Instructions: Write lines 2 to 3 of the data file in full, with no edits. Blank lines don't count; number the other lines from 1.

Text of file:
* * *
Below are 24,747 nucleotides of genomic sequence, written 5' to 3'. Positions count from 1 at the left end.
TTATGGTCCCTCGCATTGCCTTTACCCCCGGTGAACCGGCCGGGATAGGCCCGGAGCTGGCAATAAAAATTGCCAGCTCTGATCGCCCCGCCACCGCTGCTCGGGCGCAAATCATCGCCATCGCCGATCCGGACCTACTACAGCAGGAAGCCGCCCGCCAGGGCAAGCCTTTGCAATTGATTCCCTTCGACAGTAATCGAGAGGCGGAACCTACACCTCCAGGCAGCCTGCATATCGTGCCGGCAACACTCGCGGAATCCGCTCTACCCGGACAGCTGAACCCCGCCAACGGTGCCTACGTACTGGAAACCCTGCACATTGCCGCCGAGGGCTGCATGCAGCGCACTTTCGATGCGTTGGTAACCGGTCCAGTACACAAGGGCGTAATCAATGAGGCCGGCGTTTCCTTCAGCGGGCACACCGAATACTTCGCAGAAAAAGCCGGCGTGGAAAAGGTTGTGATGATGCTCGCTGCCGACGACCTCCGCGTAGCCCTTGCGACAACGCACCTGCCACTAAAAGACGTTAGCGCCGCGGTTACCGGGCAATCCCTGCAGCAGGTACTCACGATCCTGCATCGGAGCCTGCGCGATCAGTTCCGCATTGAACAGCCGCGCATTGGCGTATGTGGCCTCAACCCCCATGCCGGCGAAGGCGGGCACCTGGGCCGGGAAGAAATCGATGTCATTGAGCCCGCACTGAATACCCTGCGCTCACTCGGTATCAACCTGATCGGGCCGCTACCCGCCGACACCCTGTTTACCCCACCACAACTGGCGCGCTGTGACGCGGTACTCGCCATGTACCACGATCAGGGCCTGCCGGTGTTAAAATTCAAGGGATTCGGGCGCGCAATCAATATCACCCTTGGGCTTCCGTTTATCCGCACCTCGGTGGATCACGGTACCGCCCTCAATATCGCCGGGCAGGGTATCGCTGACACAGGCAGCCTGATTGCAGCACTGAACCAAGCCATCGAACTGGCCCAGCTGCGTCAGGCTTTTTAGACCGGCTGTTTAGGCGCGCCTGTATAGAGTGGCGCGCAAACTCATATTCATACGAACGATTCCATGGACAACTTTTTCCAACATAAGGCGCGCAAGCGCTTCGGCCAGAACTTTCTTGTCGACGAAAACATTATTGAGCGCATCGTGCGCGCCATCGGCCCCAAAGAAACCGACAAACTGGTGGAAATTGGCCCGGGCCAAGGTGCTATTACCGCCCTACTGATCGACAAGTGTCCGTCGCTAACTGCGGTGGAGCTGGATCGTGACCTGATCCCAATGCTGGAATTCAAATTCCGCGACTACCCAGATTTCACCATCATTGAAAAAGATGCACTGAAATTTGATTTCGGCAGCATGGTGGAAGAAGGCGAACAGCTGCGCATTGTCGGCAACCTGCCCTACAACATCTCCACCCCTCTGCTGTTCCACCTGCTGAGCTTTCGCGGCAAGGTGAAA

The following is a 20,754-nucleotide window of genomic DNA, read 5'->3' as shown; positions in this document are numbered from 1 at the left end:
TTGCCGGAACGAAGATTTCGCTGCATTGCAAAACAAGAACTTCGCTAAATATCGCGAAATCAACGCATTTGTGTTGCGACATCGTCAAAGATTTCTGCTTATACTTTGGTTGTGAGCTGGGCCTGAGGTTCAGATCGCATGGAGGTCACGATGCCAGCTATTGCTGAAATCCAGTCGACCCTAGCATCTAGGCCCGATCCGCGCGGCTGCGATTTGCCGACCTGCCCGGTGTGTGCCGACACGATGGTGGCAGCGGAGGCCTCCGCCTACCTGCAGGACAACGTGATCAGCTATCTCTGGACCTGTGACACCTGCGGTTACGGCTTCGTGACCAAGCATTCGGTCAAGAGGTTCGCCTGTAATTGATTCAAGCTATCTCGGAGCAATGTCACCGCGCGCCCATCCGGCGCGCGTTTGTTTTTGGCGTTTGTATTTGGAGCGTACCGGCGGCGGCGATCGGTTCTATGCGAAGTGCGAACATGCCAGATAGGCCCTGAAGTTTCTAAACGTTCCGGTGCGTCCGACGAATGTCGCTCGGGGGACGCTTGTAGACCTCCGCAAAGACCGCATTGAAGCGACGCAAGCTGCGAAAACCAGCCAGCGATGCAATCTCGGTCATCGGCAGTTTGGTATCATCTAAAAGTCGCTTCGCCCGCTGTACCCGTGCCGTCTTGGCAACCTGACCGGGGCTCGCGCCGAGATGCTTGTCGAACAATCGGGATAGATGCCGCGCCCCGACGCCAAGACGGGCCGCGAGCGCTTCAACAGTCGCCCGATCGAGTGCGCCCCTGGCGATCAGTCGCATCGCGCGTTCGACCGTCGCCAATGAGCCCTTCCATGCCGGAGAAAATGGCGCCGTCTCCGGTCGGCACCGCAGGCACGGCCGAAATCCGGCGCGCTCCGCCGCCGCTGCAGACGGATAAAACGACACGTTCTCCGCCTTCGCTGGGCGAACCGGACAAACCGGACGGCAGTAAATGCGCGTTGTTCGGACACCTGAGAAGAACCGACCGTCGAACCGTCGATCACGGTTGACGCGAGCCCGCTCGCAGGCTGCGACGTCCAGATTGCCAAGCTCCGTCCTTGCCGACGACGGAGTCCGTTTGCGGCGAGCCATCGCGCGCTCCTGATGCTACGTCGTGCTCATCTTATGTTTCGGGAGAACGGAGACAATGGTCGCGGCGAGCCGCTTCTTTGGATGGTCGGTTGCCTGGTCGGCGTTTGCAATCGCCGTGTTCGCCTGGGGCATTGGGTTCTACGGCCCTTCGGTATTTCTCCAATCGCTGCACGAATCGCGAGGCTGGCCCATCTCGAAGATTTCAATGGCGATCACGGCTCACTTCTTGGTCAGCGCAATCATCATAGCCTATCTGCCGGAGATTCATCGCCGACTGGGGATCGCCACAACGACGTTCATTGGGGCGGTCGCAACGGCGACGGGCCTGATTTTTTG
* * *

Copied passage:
TTATGGTCCCTCGCATTGCCTTTACCCCCGGTGAACCGGCCGGGATAGGCCCGGAGCTGGCAATAAAAATTGCCAGCTCTGATCGCCCCGCCACCGCTGCTCGGGCGCAAATCATCGCCATCGCCGATCCGGACCTACTACAGCAGGAAGCCGCCCGCCAGGGCAAGCCTTTGCAATTGATTCCCTTCGACAGTAATCGAGAGGCGGAACCTACACCTCCAGGCAGCCTGCATATCGTGCCGGCAACACTCGCGGAATCCGCTCTACCCGGACAGCTGAACCCCGCCAACGGTGCCTACGTACTGGAAACCCTGCACATTGCCGCCGAGGGCTGCATGCAGCGCACTTTCGATGCGTTGGTAACCGGTCCAGTACACAAGGGCGTAATCAATGAGGCCGGCGTTTCCTTCAGCGGGCACACCGAATACTTCGCAGAAAAAGCCGGCGTGGAAAAGGTTGTGATGATGCTCGCTGCCGACGACCTCCGCGTAGCCCTTGCGACAACGCACCTGCCACTAAAAGACGTTAGCGCCGCGGTTACCGGGCAATCCCTGCAGCAGGTACTCACGATCCTGCATCGGAGCCTGCGCGATCAGTTCCGCATTGAACAGCCGCGCATTGGCGTATGTGGCCTCAACCCCCATGCCGGCGAAGGCGGGCACCTGGGCCGGGAAGAAATCGATGTCATTGAGCCCGCACTGAATACCCTGCGCTCACTCGGTATCAACCTGATCGGGCCGCTACCCGCCGACACCCTGTTTACCCCACCACAACTGGCGCGCTGTGACGCGGTACTCGCCATGTACCACGATCAGGGCCTGCCGGTGTTAAAATTCAAGGGATTCGGGCGCGCAATCAATATCACCCTTGGGCTTCCGTTTATCCGCACCTCGGTGGATCACGGTACCGCCCTCAATATCGCCGGGCAGGGTATCGCTGACACAGGCAGCCTGATTGCAGCACTGAACCAAGCCATCGAACTGGCCCAGCTGCGTCAGGCTTTTTAGACCGGCTGTTTAGGCGCGCCTGTATAGAGTGGCGCGCAAACTCATATTCATACGAACGATTCCATGGACAACTTTTTCCAACATAAGGCGCGCAAGCGCTTCGGCCAGAACTTTCTTGTCGACGAAAACATTATTGAGCGCATCGTGCGCGCCATCGGCCCCAAAGAAACCGACAAACTGGTGGAAATTGGCCCGGGCCAAGGTGCTATTACCGCCCTACTGATCGACAAGTGTCCGTCGCTAACTGCGGTGGAGCTGGATCGTGACCTGATCCCAATGCTGGAATTCAAATTCCGCGACTACCCAGATTTCACCATCATTGAAAAAGATGCACTGAAATTTGATTTCGGCAGCATGGTGGAAGAAGGCGAACAGCTGCGCATTGTCGGCAACCTGCCCTACAACATCTCCACCCCTCTGCTGTTCCACCTGCTGAGCTTTCGCGGCAAGGTGAAA

The following is a 20,754-nucleotide window of genomic DNA, read 5'->3' as shown; positions in this document are numbered from 1 at the left end: